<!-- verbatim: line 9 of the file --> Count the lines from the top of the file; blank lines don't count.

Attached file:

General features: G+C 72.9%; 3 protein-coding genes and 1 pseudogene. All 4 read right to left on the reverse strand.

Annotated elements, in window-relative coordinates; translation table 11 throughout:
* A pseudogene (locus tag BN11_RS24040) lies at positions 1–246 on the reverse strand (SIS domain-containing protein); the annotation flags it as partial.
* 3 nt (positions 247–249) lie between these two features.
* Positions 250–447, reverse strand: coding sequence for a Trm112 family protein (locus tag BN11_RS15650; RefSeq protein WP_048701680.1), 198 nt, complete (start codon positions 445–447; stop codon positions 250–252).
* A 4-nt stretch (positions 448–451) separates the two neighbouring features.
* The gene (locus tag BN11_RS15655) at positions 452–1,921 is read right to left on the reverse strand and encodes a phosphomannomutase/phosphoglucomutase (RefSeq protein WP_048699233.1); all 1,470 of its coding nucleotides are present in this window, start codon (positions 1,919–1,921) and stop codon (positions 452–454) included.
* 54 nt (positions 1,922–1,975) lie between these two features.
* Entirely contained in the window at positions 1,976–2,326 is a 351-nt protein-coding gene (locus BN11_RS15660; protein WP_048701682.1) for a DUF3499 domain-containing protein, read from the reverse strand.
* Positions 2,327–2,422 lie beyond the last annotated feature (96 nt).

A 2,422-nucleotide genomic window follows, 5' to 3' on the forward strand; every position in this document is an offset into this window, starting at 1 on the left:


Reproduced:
* Entirely contained in the window at positions 1,976–2,326 is a 351-nt protein-coding gene (locus BN11_RS15660; protein WP_048701682.1) for a DUF3499 domain-containing protein, read from the reverse strand.